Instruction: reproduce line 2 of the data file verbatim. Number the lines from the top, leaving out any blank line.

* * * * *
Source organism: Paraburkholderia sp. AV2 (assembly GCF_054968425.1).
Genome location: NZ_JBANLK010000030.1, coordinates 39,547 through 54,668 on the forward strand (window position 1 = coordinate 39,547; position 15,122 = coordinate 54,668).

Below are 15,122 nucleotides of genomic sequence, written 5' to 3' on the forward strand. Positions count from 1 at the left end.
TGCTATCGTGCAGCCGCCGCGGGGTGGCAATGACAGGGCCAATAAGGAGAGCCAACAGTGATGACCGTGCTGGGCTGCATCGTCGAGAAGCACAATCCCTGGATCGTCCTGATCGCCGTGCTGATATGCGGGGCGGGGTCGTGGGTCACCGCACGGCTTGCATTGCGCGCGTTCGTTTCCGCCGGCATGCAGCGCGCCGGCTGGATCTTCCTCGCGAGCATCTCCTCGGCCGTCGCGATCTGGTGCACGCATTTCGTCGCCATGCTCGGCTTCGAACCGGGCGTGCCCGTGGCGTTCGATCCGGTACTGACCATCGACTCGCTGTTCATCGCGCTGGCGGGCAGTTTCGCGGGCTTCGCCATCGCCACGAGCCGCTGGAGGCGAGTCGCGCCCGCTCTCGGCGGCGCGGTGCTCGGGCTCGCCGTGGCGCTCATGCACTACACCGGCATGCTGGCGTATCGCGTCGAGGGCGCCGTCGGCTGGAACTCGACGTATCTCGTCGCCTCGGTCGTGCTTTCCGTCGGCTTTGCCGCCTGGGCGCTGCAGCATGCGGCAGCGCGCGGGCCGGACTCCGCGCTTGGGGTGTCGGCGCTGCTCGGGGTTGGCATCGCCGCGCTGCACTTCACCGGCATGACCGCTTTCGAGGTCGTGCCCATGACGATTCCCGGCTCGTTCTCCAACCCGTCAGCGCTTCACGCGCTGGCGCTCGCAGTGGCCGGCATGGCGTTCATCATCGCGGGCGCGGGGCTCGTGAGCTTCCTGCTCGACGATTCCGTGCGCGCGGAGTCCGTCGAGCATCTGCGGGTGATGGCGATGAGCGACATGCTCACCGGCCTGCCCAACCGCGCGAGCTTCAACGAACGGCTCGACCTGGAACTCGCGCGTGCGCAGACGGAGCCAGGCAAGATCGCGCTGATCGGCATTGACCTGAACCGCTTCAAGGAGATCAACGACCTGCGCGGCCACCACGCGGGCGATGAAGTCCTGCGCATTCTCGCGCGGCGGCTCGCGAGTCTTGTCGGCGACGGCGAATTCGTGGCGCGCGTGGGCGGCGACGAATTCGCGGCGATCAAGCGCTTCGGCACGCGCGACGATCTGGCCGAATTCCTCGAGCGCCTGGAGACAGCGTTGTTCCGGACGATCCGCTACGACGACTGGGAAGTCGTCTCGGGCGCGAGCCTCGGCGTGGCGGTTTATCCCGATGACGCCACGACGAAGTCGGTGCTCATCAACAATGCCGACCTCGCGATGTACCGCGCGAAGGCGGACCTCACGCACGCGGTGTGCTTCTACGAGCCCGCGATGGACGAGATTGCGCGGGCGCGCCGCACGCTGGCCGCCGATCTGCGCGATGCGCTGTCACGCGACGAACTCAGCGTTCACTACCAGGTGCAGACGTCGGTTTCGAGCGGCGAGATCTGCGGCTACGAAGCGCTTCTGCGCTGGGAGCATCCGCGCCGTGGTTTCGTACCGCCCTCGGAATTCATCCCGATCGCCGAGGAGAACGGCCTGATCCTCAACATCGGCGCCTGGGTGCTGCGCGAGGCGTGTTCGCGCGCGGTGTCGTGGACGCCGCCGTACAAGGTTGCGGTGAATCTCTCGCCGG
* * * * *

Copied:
Genome location: NZ_JBANLK010000030.1, coordinates 39,547 through 54,668 on the forward strand (window position 1 = coordinate 39,547; position 15,122 = coordinate 54,668).